According to some people, there is only allowed to be one good horror movie a year. Something that is clearly leagues above the rest in terms of story, production value, acting, and whatever. Last year it was It Follows, the year before that The Babadook. In 2013 we had The Conjuring, and if I can plug my own favorite for 2012, I’d say Sinister.
Without watching The Witch, you can tell it is the type of movie that would love that distinction. Hell, it was a horror movie that played in festivals. That is a rarity.
It also very early in the year, most of the best films have come out in the second half (except for It Follows). All I can really say about 2016 before this movie is that it surely isn’t The Forest and it definitely isn’t The Final Project.
Creepy mood lighting: Perfect for scary hiding witches.
In the early 1600’s, America was a scary place. You lived on the plantation with other settlers, you did what you were told, you survived attacks from the natives, and you struggled to survive. To be banished would be akin to death. But for one family, they accepted banishment. The patriarch, William (Ralph Ineson), was a devoutly Christian man and he was upset with the plantation church. He disagreed with them on the book of God, and so he accepted the banishment because he knew the Lord would provide for his faithful family.
So he took his wife (Kate Dickie), oldest daughter Thomasin (Anya Taylor-Joy), slightly teenager son Caleb (Harvey Scrimshaw), and young twins Mercy and Jonas (Ellie Grainger, Lucas Dawson), on a cart into the world to find their new home.
Well after a few months they have a sizable farm. A house, a barn, some sheds. They have grown corn, have some goats and chickens and are surviving. Oh, and the wife gave birth to a baby boy, Samuel. Oh, but the corn crops have developed a rot and most of it isn’t edible. And while Thomasin was playing peek-a-boo with Samuel, Samuel disappeared. They can’t find him and assumed a wolf took him. But maybe it was something sinister? Maybe a witch?
These are only the first of their many problems. Distrust, poorness, hunger. And maybe a witch is causing tiny issues to grow their family apart. Maybe it is all just their own religious fears and puritan values causing the anger. But bad auras are afoot, and no one can save them now.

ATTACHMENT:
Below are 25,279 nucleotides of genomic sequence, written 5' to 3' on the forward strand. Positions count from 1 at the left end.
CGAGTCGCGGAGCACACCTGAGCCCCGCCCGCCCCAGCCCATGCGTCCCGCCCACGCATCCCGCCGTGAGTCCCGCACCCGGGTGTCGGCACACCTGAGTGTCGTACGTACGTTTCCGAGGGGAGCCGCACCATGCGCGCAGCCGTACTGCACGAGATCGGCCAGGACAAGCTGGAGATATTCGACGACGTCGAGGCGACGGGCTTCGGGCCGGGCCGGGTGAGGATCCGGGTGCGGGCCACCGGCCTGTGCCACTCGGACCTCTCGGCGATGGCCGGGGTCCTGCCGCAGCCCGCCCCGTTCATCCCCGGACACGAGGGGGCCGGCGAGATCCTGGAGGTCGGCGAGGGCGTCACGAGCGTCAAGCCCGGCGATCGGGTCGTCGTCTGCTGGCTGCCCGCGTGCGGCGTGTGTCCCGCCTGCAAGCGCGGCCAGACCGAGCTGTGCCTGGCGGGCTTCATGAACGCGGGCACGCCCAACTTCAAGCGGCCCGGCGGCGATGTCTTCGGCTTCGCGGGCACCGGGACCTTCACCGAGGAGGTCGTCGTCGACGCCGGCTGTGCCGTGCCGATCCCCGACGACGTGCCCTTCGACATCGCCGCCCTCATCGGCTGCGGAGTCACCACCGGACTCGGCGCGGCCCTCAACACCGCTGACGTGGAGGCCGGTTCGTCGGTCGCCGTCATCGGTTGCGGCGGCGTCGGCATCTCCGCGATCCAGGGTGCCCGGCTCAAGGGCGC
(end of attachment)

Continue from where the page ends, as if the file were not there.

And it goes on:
Also featuring Bathsheba Garnett and Sarah Stephens.
This is a scariest forest than the forest in The Forest.
The Witch was directed and written by Robert Eggers, a man who clearly loves his job. The level of realism in this movie is incredible. From the outfits, to the language, to their principals and actions, everything just seems to make sense. I didn’t find myself shaking my head, wondering why a character did something. No. They all have their reasons and make perfectly logical decisions for their character based on the events unfolding around them. It is fantastic.
You might be wondering if I am actually saying that this is a “horror” movie with great acting, and I totally am. They all sound like they have been speaking that dialect their entire life. Admittedly, the dialogue at times is hard to understand and I don’t pick up every important word. But the point is still made and that point is authentic as fuck.
I wouldn’t describe The Witch as the scariest movie ever, but it is definitely extremely unsettling and it feels downright evil. This is a slow burn horror film. You are frightened because you are living in a Puritan family’s world, facing their real fears and taking on the world as they see it. It is very religious based, and that type of horror can affect someone on the psychological level.
For those who aren’t familiar, one big aspect of the Puritan Christianity is they believed that when they were born, they were pre-selected for Heaven or Hell. Most people were selected for Hell and there is nothing they could do to change their outcome in life. Clearly those meant for Heaven would do great things, and everyone else would have faults and be bad. But they couldn’t help it. So succumbing to your fate and living in constant worry was just some of the many things you would do during this time period.
The witches they show in this film also feel authentic. Eggers based everything on this film on primary sources of the time and it just adds to the downright creepy realism. I should also add the score created great tension with heavy violin play, and allowed the audience to get frightened without any cheap jump scares.
The Witch is hard to watch, frightful, and it is clear that everyone involved put everything they had into it. It is the type of horror film I could see myself watching again and again, just needing a few months or years of downtime in between.
Go home 2016, this is probably the best horror film of the year and one of the best films of the year.
4 out of 4.